Response: Mediterranean Diet not for weight loss

I read a blog post yesterday about the Mediterranean Diet. The post (specific author unknown to me and brought to me by my Facebook newsfeed) proposes that the Mediterranean Diet is not conducive to weight loss and declares that it is only good for improving heart health. This is an incredibly superficial understanding of nutrition and naive perspective. I would even go so far as to say that posting such information is professional negligence or malpractice.

I strongly believe that you should get your nutrition advice from a qualified nutrition professional. I AM NOT ONE. I feel like I have been writing more about nutrition than exercise or mental strategies lately – I only intend to make you think critically and then get the answers you need. And when I read posts like this and hear a story of a nutritionist telling a friend that a vegetable is not a carbohydrate (yes, true story), I become infuriated. It makes me angry and it makes me sad. As if individuals are not confused enough! This world is infiltrated with hogwash and I intend to do my small part to call attention to it.

Mediterranean Diet = weight loss?

Yes, a Mediterranean Diet will yield weight loss. The poorly misguided post ‘cites’ research (that focused on heart risks, bias much?) that claimed a Mediterranean diet improved heart health but did not result in weight loss. I put cites in quotes because the author claims that the New England Journal of Medicine conducted the research – really? A journal did research? More like researchers were published in the journal. But hey, it’s close and shows that the author does not understand how to accurately read and present research.

Moving on. Yes, the Mediterranean Diet is best known for its coronary benefits. Along with dietary guidelines, the diet emphasizes plenty of exercise. So, while weight loss may not have been significant in the study, fat loss probably was significant and not measured. Numerous studies have shown that a Mediterranean diet shows improved weight loss over other weight loss strategies (Mohamed, El-Swefy, Rashed, & Abd El-Latif, 2010; Razquin, Martínez, Martínez-González, Salas-Salvadó, Estruch, & Marti, 2010; Serra-Majem, Roman, & Estruch, 2006).

NOTE: Without proper citation by the author, I was unable to locate the so-called research among the thousands of articles published in the NEJM. Therefore, my argument is anecdotal but based on years of personal research and education.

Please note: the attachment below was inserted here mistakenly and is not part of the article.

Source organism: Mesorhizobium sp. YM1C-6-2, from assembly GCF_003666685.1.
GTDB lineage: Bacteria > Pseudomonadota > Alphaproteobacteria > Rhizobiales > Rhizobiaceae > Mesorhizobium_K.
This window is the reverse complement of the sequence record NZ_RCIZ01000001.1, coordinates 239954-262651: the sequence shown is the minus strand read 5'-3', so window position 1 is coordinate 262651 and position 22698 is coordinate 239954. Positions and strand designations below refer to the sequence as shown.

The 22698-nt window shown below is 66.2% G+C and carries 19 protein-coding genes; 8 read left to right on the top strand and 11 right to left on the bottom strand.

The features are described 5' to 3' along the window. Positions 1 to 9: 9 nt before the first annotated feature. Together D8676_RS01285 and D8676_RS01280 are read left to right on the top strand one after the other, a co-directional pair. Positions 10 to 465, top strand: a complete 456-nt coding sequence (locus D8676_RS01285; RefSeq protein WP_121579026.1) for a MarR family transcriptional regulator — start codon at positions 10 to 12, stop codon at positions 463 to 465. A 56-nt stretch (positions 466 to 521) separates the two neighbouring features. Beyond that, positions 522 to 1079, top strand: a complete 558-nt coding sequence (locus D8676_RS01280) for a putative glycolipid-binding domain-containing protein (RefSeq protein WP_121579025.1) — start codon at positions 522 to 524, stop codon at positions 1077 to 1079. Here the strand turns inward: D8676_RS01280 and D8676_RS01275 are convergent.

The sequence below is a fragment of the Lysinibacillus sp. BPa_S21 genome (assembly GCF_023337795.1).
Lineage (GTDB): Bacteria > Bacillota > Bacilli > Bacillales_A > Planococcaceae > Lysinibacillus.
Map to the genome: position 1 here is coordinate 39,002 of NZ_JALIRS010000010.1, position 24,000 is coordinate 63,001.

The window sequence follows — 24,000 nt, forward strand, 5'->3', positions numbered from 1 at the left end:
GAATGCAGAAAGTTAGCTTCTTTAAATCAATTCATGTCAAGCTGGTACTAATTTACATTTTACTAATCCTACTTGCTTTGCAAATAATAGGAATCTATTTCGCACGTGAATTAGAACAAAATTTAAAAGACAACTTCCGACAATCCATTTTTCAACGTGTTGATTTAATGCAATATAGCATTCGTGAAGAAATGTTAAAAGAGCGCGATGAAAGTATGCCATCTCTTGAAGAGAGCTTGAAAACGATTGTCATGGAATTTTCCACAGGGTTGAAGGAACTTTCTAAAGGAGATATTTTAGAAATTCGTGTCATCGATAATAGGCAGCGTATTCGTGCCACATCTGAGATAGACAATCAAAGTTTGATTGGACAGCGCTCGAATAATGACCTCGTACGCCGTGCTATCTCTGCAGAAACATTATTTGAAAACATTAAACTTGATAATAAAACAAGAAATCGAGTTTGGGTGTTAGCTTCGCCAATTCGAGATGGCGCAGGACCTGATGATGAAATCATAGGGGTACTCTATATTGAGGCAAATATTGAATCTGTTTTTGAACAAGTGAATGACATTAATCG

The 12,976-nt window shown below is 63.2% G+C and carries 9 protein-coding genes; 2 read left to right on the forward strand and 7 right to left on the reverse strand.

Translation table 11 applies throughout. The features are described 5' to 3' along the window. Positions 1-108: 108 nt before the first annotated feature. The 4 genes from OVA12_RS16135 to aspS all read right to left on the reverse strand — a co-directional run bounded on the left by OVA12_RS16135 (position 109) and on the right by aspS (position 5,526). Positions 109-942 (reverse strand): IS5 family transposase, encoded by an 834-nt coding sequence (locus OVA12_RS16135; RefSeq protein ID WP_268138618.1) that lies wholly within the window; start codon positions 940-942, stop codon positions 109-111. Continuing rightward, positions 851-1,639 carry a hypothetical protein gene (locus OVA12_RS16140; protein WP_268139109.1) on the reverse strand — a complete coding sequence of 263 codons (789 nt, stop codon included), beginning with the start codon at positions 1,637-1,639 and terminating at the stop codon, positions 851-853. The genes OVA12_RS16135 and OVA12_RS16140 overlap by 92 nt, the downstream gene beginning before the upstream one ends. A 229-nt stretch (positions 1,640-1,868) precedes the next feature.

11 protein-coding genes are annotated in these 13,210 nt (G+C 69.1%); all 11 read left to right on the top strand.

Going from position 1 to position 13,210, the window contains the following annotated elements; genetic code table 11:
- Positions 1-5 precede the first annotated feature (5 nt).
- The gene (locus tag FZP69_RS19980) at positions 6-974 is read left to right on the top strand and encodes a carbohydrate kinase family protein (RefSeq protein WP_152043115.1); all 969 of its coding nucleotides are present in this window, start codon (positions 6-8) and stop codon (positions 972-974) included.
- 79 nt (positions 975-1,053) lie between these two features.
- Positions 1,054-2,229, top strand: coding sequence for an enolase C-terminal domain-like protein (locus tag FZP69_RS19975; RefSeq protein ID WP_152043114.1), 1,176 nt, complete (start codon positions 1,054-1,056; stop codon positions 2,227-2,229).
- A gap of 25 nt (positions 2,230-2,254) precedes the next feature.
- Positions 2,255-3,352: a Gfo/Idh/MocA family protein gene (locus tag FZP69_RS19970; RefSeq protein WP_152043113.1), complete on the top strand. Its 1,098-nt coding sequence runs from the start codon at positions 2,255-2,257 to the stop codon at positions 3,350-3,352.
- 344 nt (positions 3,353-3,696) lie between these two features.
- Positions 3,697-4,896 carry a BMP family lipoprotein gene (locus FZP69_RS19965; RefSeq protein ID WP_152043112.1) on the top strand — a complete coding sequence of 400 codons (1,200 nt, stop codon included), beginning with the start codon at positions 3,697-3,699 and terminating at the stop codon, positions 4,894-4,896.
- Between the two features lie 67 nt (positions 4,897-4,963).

Benefits of a Mediterranean Diet

Beyond heart benefits, the Mediterranean diet has been shown to increase fat loss (Serra-Majem, Roman, & Estruch, 2006). It is also known to prevent and ‘cure’ diabetes (Serra-Majem, Roman, & Estruch, 2006; Walker, O’Dea, Gomez, Girgis, & Colagiuri, 2010), decrease mental decline, reduce insulin resistance, and reduce metabolic disorders (which have a high comorbidity with overweight/obesity).

And I refer you to a nutrition professional for additional information.

Basic nutrition

This brings me back to the fact that very few weight loss “professionals” have an understanding of the basic nutrition principles and processes. It is appalling to me that any weight loss company would publish such hogwash. Seriously. A Mediterranean Diet not a weight loss diet? HOGWASH! I will over simplify this: A diet of fruits, veggies, lean meats, and healthy fats won’t yield weight loss? But a diet of Fig Newtons and graham crackers with pudding is a better solution (per the post’s publisher)?

I think it’s time to come back to the basics. I read textbooks for my information – but I realize this is too dense and time consuming for most individuals. I am beginning to put together a resource list of videos and websites to help my friends and readers increase personal understanding of nutrition!

The bottomline

I am not promoting a Mediterranean Diet. Nor am I discouraging it. I believe that the guidelines are reasonable and will work for some and will be difficult for others – as like any other change. It is not significantly different from a a low-carbohydrate diet, a low-glycemic index diet, or a Paleo diet. The most critical commonality? Eating more REAL food and less processed and packaged junk.

Further, this absurdity highlights the importance of weight loss versus fat loss. Body composition will often improve with no change in weight – with proper lifestyle improvements.

Lastly, please be a critical consumer. It is sad that I read this post on a page that I believed I could trust (at least to a certain degree). I now know otherwise.

References

Mediterranean-Style Diet Counters Metabolic Syndrome. (2011). Tufts University Health & Nutrition Letter29(6), 6.

Mohamed, H. E., El-Swefy, S. E., Rashed, L. A., & Abd El-Latif, S. K. (2010). Obesity and neurodegeneration: effect of a Mediterranean dietary pattern. Nutritional Neuroscience13(5), 205-212.

Razquin, C. C., Martínez, J. A., Martínez-González, M. A., Salas-Salvadó, J. J., Estruch, R. R., & Marti, A. A. (2010). A 3-year Mediterranean-style dietary intervention may modulate the association between adiponectin gene variants and body weight change. European Journal Of Nutrition49(5), 311-319.

Serra-Majem, L., Roman, B., & Estruch, R. (2006). Scientific Evidence of Interventions Using the Mediterranean Diet: A Systematic Review. Nutrition Reviews64(2), S27-S47.

Walker, K. Z., O’Dea, K. K., Gomez, M. M., Girgis, S. S., & Colagiuri, R. R. (2010). Diet and exercise in the prevention of diabetes. Journal Of Human Nutrition & Dietetics23(4), 344-352.

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